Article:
Analysis: Another damning report, but will anything change?

HSE chief’s ‘swift and decisive action’ mantra unravels on closer examination of the facts

HSE director general Tony O’Brien promise to take “whatever action is appropriate” once he has had the chance to read the report in full. Photograph: Eric Luke/The Irish Times

HSE director general Tony O’Brien promise to take “whatever action is appropriate” once he has had the chance to read the report in full. Photograph: Eric Luke/The Irish Times


Another health scandal, another report. What will be different this time?

The word “accountability” appears in Hiqa’s report on Portlaoise hospital 212 times, but will that make it any more likely that someone will be held responsible for what happened there?

For the failure, again and again, to learn from mistakes? For the failure to implement reports and recommendations previously made? For the inhumane, degrading treatment of up to eight women who had just lost their babies or were later seeking answers on what happened to them?

Let’s start with the HSE, whose deep unhappiness with the report has been known for some time. It says it will implement the recommendations, but it still has major objections to the content.

Individual midwives and doctors have been denied due process by not being allowed to respond to the allegations in the report, the HSE argues, and in any case, major changes have been made in the way the hospital is governed and staffed in the last year. “Nothing to see here, move along now,” sums up its response.

It doesn’t sound like staff will be facing any sanctions over the deaths of eight babies in their care; any failings were “sins of omission, rather than commission”, it was said at the HSE press conference yesterday.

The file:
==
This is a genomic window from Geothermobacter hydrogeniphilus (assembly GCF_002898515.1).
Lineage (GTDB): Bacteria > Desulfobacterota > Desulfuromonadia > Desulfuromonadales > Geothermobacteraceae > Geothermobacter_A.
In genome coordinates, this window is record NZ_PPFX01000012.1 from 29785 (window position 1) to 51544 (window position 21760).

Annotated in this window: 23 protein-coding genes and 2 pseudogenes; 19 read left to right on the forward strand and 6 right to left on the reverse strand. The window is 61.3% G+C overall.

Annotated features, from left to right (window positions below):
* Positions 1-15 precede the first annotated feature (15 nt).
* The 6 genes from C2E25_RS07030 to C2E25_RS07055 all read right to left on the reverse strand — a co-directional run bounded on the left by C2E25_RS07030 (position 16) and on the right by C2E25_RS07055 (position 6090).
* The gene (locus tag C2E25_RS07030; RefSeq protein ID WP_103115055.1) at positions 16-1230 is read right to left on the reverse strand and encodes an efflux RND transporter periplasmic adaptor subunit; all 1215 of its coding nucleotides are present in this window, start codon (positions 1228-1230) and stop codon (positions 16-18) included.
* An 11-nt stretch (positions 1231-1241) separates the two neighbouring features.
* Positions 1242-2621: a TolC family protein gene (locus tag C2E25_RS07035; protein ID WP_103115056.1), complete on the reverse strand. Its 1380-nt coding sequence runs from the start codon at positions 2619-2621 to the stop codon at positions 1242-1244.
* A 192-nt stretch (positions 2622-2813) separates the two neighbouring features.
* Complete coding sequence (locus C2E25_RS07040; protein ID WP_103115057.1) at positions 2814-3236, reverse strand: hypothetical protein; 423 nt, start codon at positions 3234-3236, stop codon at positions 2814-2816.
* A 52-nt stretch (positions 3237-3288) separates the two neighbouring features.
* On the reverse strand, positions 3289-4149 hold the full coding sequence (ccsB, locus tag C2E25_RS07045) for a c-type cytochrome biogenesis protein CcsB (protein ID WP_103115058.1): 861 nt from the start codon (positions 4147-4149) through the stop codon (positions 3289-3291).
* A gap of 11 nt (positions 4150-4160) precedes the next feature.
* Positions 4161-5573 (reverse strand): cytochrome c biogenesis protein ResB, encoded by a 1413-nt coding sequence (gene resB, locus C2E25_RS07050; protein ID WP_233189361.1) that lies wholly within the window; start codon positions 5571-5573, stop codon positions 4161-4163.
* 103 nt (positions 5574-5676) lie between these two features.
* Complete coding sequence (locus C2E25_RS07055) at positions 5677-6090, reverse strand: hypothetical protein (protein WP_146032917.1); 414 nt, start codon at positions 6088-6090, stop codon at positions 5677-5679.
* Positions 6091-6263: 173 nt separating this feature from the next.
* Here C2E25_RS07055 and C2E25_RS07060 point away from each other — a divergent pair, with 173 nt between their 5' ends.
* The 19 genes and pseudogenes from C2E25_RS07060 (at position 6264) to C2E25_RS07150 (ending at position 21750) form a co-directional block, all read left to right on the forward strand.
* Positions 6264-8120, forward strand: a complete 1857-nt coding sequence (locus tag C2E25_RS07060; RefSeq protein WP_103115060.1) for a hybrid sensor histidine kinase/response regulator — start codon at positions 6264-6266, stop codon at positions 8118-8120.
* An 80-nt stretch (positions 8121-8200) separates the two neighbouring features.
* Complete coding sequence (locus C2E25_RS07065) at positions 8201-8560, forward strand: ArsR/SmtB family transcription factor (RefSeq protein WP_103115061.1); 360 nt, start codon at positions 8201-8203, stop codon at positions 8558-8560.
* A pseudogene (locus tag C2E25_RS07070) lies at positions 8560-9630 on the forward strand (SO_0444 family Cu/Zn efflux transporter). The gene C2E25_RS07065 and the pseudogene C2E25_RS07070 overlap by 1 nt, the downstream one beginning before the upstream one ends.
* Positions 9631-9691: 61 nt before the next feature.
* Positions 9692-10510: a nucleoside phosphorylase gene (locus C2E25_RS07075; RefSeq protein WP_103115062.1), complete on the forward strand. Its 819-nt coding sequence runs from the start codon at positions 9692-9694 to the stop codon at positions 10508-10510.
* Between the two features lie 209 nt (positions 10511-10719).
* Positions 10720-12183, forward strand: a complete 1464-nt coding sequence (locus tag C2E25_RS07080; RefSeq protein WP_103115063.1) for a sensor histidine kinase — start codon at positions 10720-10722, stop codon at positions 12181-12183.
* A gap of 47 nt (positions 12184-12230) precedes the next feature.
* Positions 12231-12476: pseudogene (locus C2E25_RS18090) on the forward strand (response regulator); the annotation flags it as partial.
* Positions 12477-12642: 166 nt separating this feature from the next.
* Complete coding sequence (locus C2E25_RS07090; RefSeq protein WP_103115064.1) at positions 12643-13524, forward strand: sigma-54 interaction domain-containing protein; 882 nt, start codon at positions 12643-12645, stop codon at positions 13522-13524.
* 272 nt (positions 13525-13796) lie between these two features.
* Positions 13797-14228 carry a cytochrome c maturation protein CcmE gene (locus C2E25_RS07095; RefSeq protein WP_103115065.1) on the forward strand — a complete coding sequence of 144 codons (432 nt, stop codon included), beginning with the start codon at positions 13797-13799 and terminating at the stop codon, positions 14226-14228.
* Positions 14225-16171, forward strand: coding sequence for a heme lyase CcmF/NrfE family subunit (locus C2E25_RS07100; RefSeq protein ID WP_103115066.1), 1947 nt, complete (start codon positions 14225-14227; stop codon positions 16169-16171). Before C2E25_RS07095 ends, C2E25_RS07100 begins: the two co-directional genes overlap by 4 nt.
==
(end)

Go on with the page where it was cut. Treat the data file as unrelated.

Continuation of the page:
The HSE was certainly on the receiving end of some strong stuff over at Hiqa’s press conference. That heard accounts of dead infants being delivered to women in tin boxes, of bereaved mothers being told not to cry, of the truth being covered up.

“I’ve never seen an organisation as badly organised as the HSE,” chipped in healthcare consultant Martin Turner, which is something given that he has advised governments in Iraq and Kazakhstan. The HSE was not a learning organisation and safety was not on its agenda, he said.

Back to the HSE press conference, where director general Tony O’Brien was gushing about the “swift, effective and decisive” action taken by his organisation in the past year: the appointment of extra staff, new governance arrangements, a link-up with the Coombe hospital in Dublin, training for the midwives in Portlaoise.

On closer examination, some of these claimed improvements unravel. Many of the posts have yet to be filled, and agreement has yet to be reached with the Coombe on the nitty-gritty of resources and an indemnity for obstetric claims from the past.

So, as the head of the HSE, does O’Brien accept any personal responsibility for what happened? “The bulk of the adverse events [ie, deaths] occurred before I was in this role,” replied O’Brien. He did promise to take “whatever action is appropriate” once he has had the chance to read the report in full.

And yet one of the couples who lost a baby in the hospital, Mark and Róisín Molloy, wrote to O’Brien in 2012 about their loss, and said other families with similar stories had been in touch with them.

O’Brien said yesterday he had referred the letter to his quality and patient safety division, which started an investigation. Three years on, it appears this investigation is still ongoing.

What of Minister for Health Leo Varadkar and his responsibilities? He has promised the independent patient advocacy service called for by Hiqa will be set up. This sounds suspiciously like the patient safety authority promised in the programme for government four years ago and quietly shelved in the last 18 months.

He also says the national maternity strategy will be ready by the end of the year, though the steering group was appointed just last week, perhaps fortuitously days before Hiqa reported. The health watchdog previously called for this two years ago in its report on the death of Savita Halappanavar, but not much has happened.

Varadkar, while active and engaged, has failed to prove he can also be effective. Given the scale of the criticisms made by Hiqa, perhaps the time has come for him to show his mettle by taking real action to ensure accountability.